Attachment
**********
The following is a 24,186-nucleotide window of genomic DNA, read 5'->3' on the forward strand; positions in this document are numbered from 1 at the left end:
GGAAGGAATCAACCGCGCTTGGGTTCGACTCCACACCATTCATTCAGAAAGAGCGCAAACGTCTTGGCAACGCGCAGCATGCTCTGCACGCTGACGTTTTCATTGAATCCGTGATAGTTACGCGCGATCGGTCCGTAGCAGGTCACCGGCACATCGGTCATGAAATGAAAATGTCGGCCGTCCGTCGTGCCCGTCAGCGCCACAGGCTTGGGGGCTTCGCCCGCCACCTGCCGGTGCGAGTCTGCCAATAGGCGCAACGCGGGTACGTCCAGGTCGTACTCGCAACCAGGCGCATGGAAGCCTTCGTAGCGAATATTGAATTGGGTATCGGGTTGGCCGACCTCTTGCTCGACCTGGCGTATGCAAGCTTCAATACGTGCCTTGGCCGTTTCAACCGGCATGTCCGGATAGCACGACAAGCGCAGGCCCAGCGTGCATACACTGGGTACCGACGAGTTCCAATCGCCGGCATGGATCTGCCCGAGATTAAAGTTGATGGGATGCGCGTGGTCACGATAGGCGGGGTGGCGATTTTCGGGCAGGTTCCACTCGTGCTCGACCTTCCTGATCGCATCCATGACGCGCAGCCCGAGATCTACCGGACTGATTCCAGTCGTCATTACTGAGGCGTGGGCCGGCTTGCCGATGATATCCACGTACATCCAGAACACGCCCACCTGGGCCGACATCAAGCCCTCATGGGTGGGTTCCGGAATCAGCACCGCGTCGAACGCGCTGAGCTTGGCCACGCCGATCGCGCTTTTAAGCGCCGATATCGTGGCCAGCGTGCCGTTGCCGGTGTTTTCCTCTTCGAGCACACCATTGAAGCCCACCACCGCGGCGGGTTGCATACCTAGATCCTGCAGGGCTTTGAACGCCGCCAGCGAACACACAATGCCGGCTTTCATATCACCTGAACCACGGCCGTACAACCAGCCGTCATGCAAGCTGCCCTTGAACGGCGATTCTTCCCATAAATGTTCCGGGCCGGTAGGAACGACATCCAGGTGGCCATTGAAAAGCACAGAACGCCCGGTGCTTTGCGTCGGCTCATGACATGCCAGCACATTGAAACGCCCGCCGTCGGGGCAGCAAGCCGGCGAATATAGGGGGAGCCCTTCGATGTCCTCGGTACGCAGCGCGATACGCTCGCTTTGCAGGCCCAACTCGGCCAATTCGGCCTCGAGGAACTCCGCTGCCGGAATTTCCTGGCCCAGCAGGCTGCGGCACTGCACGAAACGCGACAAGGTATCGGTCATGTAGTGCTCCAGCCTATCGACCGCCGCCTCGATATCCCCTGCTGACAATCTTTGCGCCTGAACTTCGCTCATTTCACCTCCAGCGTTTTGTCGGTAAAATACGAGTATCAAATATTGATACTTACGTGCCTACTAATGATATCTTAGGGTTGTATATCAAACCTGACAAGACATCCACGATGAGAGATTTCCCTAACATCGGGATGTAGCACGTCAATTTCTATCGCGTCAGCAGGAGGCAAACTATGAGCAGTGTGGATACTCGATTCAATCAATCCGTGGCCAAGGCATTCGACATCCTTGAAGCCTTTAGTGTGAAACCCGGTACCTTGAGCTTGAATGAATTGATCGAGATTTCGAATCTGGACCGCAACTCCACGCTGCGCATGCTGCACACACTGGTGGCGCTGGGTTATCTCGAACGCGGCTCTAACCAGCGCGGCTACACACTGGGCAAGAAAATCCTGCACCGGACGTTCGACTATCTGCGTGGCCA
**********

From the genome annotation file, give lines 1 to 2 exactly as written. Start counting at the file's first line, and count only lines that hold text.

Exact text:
The following is a 24,186-nucleotide window of genomic DNA, read 5'->3' on the forward strand; positions in this document are numbered from 1 at the left end:
GGAAGGAATCAACCGCGCTTGGGTTCGACTCCACACCATTCATTCAGAAAGAGCGCAAACGTCTTGGCAACGCGCAGCATGCTCTGCACGCTGACGTTTTCATTGAATCCGTGATAGTTACGCGCGATCGGTCCGTAGCAGGTCACCGGCACATCGGTCATGAAATGAAAATGTCGGCCGTCCGTCGTGCCCGTCAGCGCCACAGGCTTGGGGGCTTCGCCCGCCACCTGCCGGTGCGAGTCTGCCAATAGGCGCAACGCGGGTACGTCCAGGTCGTACTCGCAACCAGGCGCATGGAAGCCTTCGTAGCGAATATTGAATTGGGTATCGGGTTGGCCGACCTCTTGCTCGACCTGGCGTATGCAAGCTTCAATACGTGCCTTGGCCGTTTCAACCGGCATGTCCGGATAGCACGACAAGCGCAGGCCCAGCGTGCATACACTGGGTACCGACGAGTTCCAATCGCCGGCATGGATCTGCCCGAGATTAAAGTTGATGGGATGCGCGTGGTCACGATAGGCGGGGTGGCGATTTTCGGGCAGGTTCCACTCGTGCTCGACCTTCCTGATCGCATCCATGACGCGCAGCCCGAGATCTACCGGACTGATTCCAGTCGTCATTACTGAGGCGTGGGCCGGCTTGCCGATGATATCCACGTACATCCAGAACACGCCCACCTGGGCCGACATCAAGCCCTCATGGGTGGGTTCCGGAATCAGCACCGCGTCGAACGCGCTGAGCTTGGCCACGCCGATCGCGCTTTTAAGCGCCGATATCGTGGCCAGCGTGCCGTTGCCGGTGTTTTCCTCTTCGAGCACACCATTGAAGCCCACCACCGCGGCGGGTTGCATACCTAGATCCTGCAGGGCTTTGAACGCCGCCAGCGAACACACAATGCCGGCTTTCATATCACCTGAACCACGGCCGTACAACCAGCCGTCATGCAAGCTGCCCTTGAACGGCGATTCTTCCCATAAATGTTCCGGGCCGGTAGGAACGACATCCAGGTGGCCATTGAAAAGCACAGAACGCCCGGTGCTTTGCGTCGGCTCATGACATGCCAGCACATTGAAACGCCCGCCGTCGGGGCAGCAAGCCGGCGAATATAGGGGGAGCCCTTCGATGTCCTCGGTACGCAGCGCGATACGCTCGCTTTGCAGGCCCAACTCGGCCAATTCGGCCTCGAGGAACTCCGCTGCCGGAATTTCCTGGCCCAGCAGGCTGCGGCACTGCACGAAACGCGACAAGGTATCGGTCATGTAGTGCTCCAGCCTATCGACCGCCGCCTCGATATCCCCTGCTGACAATCTTTGCGCCTGAACTTCGCTCATTTCACCTCCAGCGTTTTGTCGGTAAAATACGAGTATCAAATATTGATACTTACGTGCCTACTAATGATATCTTAGGGTTGTATATCAAACCTGACAAGACATCCACGATGAGAGATTTCCCTAACATCGGGATGTAGCACGTCAATTTCTATCGCGTCAGCAGGAGGCAAACTATGAGCAGTGTGGATACTCGATTCAATCAATCCGTGGCCAAGGCATTCGACATCCTTGAAGCCTTTAGTGTGAAACCCGGTACCTTGAGCTTGAATGAATTGATCGAGATTTCGAATCTGGACCGCAACTCCACGCTGCGCATGCTGCACACACTGGTGGCGCTGGGTTATCTCGAACGCGGCTCTAACCAGCGCGGCTACACACTGGGCAAGAAAATCCTGCACCGGACGTTCGACTATCTGCGTGGCCA